Treatment rankings, rank probabilities, and cumulative rank probabilities. We set lower_better = FALSE since a higher log odds of cessation is better (the outcome is positive).

(smk_ranks <- posterior_ranks(smkfit, lower_better = FALSE))
#>                              mean   sd 2.5% 25% 50% 75% 97.5% Bulk_ESS Tail_ESS Rhat
#> rank[No intervention]        3.89 0.31    3   4   4   4     4     2297       NA    1
#> rank[Group counselling]      1.37 0.62    1   1   1   2     3     2897     3013    1
#> rank[Individual counselling] 1.91 0.62    1   2   2   2     3     2406       NA    1
#> rank[Self-help]              2.83 0.68    1   3   3   3     4     2017       NA    1
plot(smk_ranks)

(smk_rankprobs <- posterior_rank_probs(smkfit, lower_better = FALSE))
#>                           p_rank[1] p_rank[2] p_rank[3] p_rank[4]
#> d[No intervention]             0.00      0.00      0.10      0.89
#> d[Group counselling]           0.70      0.23      0.07      0.00
#> d[Individual counselling]      0.24      0.60      0.15      0.00
#> d[Self-help]                   0.06      0.17      0.68      0.10
plot(smk_rankprobs)

(smk_cumrankprobs <- posterior_rank_probs(smkfit, lower_better = FALSE, cumulative = TRUE))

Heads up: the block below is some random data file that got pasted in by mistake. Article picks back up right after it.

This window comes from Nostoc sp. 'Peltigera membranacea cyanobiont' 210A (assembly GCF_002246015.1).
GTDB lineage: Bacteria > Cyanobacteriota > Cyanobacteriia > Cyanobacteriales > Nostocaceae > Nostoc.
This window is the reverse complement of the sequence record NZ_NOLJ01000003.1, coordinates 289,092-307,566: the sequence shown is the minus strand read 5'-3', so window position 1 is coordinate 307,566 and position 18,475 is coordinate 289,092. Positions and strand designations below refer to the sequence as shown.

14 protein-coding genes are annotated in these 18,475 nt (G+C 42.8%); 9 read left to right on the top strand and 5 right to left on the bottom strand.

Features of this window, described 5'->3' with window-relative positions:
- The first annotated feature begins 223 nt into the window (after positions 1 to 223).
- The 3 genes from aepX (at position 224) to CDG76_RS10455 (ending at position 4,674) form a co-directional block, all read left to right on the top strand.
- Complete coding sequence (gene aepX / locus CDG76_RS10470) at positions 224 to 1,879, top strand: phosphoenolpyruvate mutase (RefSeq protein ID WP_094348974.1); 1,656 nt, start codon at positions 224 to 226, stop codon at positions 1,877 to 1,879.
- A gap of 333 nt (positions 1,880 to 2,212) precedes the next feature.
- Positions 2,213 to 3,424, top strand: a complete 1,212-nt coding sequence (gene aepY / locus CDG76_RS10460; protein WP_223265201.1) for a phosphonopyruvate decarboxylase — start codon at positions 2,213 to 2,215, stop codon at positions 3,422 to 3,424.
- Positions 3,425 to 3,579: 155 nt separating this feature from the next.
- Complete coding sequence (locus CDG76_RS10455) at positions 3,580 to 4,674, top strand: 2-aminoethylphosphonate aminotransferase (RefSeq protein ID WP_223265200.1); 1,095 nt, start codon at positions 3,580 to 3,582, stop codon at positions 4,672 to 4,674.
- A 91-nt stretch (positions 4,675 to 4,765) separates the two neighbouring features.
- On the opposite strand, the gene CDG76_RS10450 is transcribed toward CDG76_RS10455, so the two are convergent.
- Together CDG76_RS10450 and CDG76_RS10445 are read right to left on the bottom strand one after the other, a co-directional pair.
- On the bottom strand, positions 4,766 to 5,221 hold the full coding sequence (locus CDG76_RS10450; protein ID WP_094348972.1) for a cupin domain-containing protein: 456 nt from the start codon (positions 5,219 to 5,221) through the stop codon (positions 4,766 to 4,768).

#>                           p_rank[1] p_rank[2] p_rank[3] p_rank[4]
#> d[No intervention]             0.00      0.00      0.11         1
#> d[Group counselling]           0.70      0.93      1.00         1
#> d[Individual counselling]      0.24      0.85      1.00         1
#> d[Self-help]                   0.06      0.22      0.90         1
plot(smk_cumrankprobs)

References

Dias, S., N. J. Welton, A. J. Sutton, D. M. Caldwell, G. Lu, and A. E. Ades. 2011. “NICE DSU Technical Support Document 4: Inconsistency in Networks of Evidence Based on Randomised Controlled Trials.” National Institute for Health and Care Excellence. http://nicedsu.org.uk/.

Hasselblad, V. 1998. “Meta-Analysis of Multitreatment Studies.” Medical Decision Making 18 (1): 37–43. https://doi.org/10.1177/0272989x9801800110.